Dubai looks to mop up liquidity
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Dubai looks to mop up liquidity

Companies from Egypt to India and from Turkey to South Africa are hoping that the opening of the Dubai International Financial Exchange, set for the end of September, will open the doors to a vast well of unemployed petrodollars.

THE POPULARITY OF Baby Dior boutiques is just one indication of the amount of cash that is once again being generated in the Gulf region. The range for babies by French fashion house Christian Dior sells, among other things, $265 Dior logo teddy bears and $570 cashmere blankets.

Another sign is the amount of money chasing every investment opportunity. IPOs are seen as a particular delicacy and the enthusiasm of the investing public for them makes outbreaks of IPO fever elsewhere look healthily restrained. Half the population of Saudi Arabia has turned out to buy shares in recent IPOs. By comparison, no more than 3 million out of a population of 60 million were gripped by the UK's IPO craze of the late 1980s and early 1990s. In the UAE the 800 times oversubscribed $134.8 million IPO for Aabar Petroleum Investments Company, an operation with little more than a business plan, attracted $107 billion of demand, an amount equivalent to the country's GDP.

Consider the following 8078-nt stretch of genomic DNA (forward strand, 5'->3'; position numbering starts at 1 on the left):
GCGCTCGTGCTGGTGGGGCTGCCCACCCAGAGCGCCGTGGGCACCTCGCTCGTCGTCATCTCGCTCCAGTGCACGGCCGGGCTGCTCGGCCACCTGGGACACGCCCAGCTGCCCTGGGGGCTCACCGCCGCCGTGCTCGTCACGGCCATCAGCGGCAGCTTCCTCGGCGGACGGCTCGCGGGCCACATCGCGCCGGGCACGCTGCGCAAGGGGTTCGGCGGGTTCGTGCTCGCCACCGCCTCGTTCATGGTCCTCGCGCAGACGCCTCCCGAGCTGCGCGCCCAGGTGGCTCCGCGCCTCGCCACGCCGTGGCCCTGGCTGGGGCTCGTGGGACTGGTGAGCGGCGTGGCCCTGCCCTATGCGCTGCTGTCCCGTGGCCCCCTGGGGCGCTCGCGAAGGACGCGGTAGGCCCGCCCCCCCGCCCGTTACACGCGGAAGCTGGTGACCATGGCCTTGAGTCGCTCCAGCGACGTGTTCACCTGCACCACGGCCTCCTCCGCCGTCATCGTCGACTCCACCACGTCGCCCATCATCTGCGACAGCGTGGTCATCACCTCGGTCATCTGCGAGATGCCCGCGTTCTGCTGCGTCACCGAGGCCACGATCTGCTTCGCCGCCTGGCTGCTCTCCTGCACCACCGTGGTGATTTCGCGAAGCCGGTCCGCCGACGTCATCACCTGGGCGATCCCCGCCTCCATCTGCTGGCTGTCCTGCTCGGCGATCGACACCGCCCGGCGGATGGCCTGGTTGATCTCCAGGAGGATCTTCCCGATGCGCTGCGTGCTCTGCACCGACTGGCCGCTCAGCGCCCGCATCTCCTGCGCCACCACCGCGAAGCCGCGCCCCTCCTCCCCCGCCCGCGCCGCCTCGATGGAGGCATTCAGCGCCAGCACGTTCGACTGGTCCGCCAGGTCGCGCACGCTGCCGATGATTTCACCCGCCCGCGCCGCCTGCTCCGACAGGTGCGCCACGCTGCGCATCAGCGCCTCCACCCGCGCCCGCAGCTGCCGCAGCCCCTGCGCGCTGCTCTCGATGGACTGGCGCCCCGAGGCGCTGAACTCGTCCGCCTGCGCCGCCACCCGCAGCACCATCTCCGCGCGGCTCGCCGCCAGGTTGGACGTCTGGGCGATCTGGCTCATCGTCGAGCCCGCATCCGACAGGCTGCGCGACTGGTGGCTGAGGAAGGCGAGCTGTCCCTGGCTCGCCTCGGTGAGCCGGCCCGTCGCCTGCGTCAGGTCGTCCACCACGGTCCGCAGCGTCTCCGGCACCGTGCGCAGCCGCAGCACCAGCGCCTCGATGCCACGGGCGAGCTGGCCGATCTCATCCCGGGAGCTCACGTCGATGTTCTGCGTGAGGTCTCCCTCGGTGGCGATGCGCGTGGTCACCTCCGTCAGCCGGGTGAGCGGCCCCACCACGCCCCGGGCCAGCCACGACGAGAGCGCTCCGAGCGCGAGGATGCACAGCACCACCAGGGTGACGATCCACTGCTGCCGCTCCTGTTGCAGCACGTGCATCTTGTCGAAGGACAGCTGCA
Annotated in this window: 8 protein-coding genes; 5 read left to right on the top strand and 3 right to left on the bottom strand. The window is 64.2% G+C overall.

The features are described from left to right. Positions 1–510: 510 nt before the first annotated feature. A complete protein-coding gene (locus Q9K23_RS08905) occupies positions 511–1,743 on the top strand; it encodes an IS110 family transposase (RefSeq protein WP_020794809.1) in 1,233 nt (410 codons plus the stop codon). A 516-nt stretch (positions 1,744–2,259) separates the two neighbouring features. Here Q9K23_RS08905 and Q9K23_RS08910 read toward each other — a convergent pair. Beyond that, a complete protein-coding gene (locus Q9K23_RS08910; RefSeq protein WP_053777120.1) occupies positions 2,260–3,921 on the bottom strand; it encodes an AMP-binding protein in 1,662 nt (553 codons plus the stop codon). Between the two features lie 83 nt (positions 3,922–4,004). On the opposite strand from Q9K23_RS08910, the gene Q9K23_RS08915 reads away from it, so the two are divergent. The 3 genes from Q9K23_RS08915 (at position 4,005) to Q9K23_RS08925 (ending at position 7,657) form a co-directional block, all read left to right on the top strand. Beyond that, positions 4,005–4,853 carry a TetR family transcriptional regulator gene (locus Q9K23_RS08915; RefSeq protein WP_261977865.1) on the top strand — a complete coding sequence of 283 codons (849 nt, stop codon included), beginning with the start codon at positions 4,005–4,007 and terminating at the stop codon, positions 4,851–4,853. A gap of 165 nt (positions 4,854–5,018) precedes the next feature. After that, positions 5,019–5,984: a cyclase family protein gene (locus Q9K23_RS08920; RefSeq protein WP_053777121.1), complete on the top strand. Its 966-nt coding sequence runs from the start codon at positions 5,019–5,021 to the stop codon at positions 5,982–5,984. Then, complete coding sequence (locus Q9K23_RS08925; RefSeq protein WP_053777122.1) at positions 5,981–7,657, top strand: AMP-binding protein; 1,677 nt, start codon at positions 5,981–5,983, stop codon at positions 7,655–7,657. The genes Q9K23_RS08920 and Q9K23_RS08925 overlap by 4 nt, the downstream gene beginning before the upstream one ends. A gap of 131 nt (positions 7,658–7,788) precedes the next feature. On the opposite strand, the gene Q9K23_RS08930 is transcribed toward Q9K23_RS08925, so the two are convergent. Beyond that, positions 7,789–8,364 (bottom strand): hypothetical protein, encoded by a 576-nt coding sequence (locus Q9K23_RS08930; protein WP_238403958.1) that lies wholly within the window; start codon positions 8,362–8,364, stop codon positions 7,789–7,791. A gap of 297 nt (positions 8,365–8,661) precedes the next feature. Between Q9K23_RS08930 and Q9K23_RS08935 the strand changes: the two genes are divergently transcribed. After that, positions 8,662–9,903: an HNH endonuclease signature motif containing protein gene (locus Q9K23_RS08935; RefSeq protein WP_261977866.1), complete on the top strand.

The appetite for IPOs in the region is huge not only because the mountain of cash looking for a home keeps getting bigger as oil prices continually break records but also because negative real interest rates mean that leaving money in the bank is an unsatisfying strategy.

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